Competition for Aucoin, Sanders said, is more from inside-out rather than pressure from the outside-in.

“It’s a delicate balance” but Aucoin balances it well, Sanders said.

“He’s humble, but he’s not meek; he’s confident, but he’s not arrogant,” Sanders said of Aucoin, whom he said usually doesn’t say much in his religion class unless he’s asked something.

“It’s fun to have him in class. I do try to get him to participate, because when he does, he’s an excellent springboard for controversial ideas because he assimilates new knowledge really efficiently,” Sanders said.

“He’s not a sheep. He’s not one to immediately follow and say ‘yes.’ He’s not one to shy away from challenging topics,” Sanders said.

Both Fuhrer and Sanders said that that is how Aucoin behaves on the football field and practice fields as well.

“He’s not a rah-rah, cheering guy; he’s far from that. Zach is much more the quiet, resolute, determined type of leader.” He leads by example first and speaks later, Sanders, who has coached Aucoin in football for the last three years and taught him religion the last two years, said.

“He’s not a man of many words, but when you can get him to speak, what he has to say is excellent.”

Fuhrer, who also described Aucoin’s ways as absent of “rah-rah,” was unable to recall a specific incident that exemplified Aucoin’s character. “He’s not a guy that stands out, but that’s because he’s the guy that’s consistent,” Fuhrer said.

“It’s just his work ethic. He leads by example,” Fuhrer said.

Sanders said something similar. “He has a lot of responsibility as the center. He’s been the starting center since he was a sophomore.”

The experience at the summer seminar will be intense, with a schedule that’s booked with activity for all but seven hours of each day (which participants will need to sleep), and a schedule that includes plenty of physical exercises.

Perhaps what Aucoin contributes to classroom discussions stems in some small part from the one previous experience that he said involved being around young leaders from across the country and exposed to their ideas.

“In eighth grade, I got selected to go to D.C. for a leadership forum for a week, and that was very interesting. Two other classmates and I got selected to go,” he said, adding that it has prepared him for “a little bit of what to expect, like the way things are run” in his upcoming experience at the Naval Academy, where he says he could imagine himself attending.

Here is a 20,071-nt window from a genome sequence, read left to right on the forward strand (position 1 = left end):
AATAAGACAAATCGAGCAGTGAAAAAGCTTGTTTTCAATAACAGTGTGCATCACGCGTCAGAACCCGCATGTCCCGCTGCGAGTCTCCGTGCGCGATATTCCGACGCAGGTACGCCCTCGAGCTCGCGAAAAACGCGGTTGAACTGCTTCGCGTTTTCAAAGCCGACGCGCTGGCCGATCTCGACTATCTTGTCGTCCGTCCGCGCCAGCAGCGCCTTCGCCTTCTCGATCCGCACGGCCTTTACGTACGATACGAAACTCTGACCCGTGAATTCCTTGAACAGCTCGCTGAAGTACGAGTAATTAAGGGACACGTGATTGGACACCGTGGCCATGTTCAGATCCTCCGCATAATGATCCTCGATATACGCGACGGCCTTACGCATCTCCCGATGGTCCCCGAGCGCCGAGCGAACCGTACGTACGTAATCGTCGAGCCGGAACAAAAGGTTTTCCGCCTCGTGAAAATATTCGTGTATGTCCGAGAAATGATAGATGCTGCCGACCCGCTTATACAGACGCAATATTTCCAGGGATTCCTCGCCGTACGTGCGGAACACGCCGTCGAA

Although he said that he has some near-term goals, Aucoin said that he’s open to anything, and is eager to learn from this experience so that he can decide what he wants to do beyond college and military experience.

“I really have no clue what I want to do,” he said with a smile. “I guess this is one of the reasons why I’m going, just to find out what they offer, different programs I can get selected to while I’m there.”

However, Aucoin said he still has some goals for the early part of his adulthood.

“I definitely want to go to college, definitely like to graduate, and I know I want to join the military at some point. So, I think this is the best way of going about it, going to the Academy, getting my four years in the Academy, and serving the time after,” he said.

Aucoin is interested in a variety of academic subjects at CCHS.

“I like history and science; chemistry. I’m looking forward to physics next year. I’m pretty good in math, even though I don’t like it,” he said.

His head football coach seems to agree that Aucoin’s diverse and strong academic background, as well as his endeavors in sports, prepare him well for both contributing to and gaining from this program.

“I think he’s a great candidate for this program with the qualities that he has, his leadership, his character, his endeavors in the classroom,” Fuhrer said. “He’s a hard-working kid, a fine young man, and it’s a great honor for him to be able to experience this.”